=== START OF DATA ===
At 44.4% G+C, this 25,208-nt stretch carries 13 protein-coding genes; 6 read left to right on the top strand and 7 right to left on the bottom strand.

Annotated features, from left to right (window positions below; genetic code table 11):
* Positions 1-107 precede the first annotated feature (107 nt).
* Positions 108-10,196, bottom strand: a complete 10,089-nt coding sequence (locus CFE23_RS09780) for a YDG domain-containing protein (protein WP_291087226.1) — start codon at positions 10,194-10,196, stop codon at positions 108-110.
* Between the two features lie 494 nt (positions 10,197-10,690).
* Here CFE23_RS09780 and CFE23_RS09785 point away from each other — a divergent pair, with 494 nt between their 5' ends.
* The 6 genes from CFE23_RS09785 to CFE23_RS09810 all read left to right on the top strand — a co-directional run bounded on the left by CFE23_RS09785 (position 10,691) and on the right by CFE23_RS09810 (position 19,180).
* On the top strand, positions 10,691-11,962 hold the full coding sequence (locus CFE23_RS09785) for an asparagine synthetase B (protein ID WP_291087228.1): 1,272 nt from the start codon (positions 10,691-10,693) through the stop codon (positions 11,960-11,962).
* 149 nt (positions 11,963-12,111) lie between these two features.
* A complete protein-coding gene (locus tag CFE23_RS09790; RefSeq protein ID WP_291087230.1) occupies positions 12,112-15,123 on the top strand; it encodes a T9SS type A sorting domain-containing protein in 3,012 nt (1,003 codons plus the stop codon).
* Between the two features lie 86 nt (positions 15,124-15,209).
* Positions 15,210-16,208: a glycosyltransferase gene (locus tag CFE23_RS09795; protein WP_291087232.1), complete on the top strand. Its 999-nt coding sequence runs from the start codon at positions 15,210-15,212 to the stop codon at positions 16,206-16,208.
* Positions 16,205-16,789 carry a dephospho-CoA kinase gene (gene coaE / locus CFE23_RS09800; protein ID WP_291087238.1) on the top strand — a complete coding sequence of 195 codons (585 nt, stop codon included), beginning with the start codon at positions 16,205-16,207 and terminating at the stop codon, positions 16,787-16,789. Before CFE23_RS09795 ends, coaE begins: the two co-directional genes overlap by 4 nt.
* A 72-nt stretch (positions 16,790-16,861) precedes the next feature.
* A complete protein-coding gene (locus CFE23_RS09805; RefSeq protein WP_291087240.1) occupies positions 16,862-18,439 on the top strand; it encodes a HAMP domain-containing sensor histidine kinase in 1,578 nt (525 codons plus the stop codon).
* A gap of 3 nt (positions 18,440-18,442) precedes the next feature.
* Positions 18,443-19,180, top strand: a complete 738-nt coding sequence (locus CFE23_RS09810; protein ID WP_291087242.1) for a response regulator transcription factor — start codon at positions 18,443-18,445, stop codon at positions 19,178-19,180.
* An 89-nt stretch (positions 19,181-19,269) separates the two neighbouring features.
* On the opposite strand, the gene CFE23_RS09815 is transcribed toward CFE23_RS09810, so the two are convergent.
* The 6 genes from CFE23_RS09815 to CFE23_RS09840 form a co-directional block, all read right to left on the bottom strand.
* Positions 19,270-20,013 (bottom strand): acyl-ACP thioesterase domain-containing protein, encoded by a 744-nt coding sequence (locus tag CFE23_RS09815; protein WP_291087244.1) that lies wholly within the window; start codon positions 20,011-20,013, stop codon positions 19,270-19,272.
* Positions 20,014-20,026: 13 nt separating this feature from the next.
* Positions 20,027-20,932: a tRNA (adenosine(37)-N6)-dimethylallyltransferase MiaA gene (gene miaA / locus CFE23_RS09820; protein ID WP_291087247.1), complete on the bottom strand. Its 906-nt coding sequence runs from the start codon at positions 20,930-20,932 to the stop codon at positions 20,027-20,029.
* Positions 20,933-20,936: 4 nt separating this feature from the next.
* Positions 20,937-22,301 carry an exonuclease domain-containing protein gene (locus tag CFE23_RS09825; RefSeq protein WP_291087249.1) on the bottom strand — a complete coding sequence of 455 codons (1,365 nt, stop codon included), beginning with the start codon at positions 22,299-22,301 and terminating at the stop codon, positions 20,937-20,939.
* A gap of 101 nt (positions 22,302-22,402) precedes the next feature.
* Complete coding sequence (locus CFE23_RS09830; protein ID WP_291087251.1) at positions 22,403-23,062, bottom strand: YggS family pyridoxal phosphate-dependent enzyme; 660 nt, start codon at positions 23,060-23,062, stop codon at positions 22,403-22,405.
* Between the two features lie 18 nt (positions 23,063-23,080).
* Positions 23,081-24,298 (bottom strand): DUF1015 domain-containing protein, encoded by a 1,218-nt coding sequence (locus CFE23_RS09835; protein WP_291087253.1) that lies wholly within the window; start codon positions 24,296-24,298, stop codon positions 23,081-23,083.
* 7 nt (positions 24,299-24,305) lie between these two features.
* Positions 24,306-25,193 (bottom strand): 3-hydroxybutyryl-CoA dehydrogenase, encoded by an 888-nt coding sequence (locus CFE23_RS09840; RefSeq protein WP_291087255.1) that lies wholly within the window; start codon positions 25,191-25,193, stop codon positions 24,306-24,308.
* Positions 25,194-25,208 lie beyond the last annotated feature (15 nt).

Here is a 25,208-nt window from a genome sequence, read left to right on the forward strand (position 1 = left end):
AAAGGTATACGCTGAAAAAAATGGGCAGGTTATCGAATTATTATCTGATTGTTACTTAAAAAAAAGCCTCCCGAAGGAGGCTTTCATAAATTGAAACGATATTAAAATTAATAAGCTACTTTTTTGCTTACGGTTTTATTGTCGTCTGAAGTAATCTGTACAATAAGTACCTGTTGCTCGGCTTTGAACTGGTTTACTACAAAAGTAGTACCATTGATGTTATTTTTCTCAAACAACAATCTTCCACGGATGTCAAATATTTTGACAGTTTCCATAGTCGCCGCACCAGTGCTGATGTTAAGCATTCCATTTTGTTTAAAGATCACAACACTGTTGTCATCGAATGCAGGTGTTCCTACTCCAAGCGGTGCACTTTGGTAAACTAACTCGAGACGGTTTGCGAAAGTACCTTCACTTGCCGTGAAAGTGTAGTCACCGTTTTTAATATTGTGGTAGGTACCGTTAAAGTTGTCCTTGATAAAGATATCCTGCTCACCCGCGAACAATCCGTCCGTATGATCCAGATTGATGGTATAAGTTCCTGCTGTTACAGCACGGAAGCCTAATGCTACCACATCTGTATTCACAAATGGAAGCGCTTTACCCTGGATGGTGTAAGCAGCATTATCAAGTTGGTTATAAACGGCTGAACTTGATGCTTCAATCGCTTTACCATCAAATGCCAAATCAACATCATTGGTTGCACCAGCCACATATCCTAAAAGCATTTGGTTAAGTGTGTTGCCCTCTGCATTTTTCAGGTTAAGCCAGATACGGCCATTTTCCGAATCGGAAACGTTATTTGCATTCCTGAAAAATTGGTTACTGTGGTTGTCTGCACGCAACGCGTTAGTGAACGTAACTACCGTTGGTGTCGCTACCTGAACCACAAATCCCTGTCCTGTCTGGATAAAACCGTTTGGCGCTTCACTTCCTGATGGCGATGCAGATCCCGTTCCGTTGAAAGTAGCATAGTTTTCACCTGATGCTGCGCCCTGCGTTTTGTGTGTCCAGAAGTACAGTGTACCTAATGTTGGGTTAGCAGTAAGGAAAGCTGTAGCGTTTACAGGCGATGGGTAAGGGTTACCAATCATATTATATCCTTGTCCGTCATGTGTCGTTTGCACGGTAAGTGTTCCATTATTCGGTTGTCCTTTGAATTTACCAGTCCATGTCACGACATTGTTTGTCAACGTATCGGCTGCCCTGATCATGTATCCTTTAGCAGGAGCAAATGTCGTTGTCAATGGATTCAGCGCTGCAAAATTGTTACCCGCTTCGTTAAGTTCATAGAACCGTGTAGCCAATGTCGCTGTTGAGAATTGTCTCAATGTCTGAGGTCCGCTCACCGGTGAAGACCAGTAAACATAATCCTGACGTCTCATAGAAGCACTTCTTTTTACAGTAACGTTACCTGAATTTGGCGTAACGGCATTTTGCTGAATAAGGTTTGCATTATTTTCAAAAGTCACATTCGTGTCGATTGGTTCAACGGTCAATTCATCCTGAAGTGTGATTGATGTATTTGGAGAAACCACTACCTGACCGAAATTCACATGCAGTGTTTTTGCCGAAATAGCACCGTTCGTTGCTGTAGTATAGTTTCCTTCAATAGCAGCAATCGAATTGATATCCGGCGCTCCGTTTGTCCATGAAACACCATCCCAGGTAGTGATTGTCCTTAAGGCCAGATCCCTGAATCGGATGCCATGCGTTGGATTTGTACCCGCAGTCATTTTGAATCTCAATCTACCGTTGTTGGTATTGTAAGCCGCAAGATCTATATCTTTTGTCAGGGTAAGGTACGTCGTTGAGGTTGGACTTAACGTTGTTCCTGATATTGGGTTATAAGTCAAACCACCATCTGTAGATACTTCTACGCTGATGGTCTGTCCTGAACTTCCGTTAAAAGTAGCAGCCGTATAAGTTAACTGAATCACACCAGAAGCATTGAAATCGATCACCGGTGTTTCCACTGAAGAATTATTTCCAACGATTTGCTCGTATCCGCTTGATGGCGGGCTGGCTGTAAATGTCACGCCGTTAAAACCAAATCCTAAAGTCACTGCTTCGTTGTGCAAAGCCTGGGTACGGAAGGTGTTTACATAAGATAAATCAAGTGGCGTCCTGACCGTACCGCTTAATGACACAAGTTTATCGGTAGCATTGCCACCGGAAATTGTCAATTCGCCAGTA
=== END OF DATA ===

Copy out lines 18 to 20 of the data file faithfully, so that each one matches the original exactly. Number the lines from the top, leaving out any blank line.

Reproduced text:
* An 89-nt stretch (positions 19,181-19,269) separates the two neighbouring features.
* On the opposite strand, the gene CFE23_RS09815 is transcribed toward CFE23_RS09810, so the two are convergent.
* The 6 genes from CFE23_RS09815 to CFE23_RS09840 form a co-directional block, all read right to left on the bottom strand.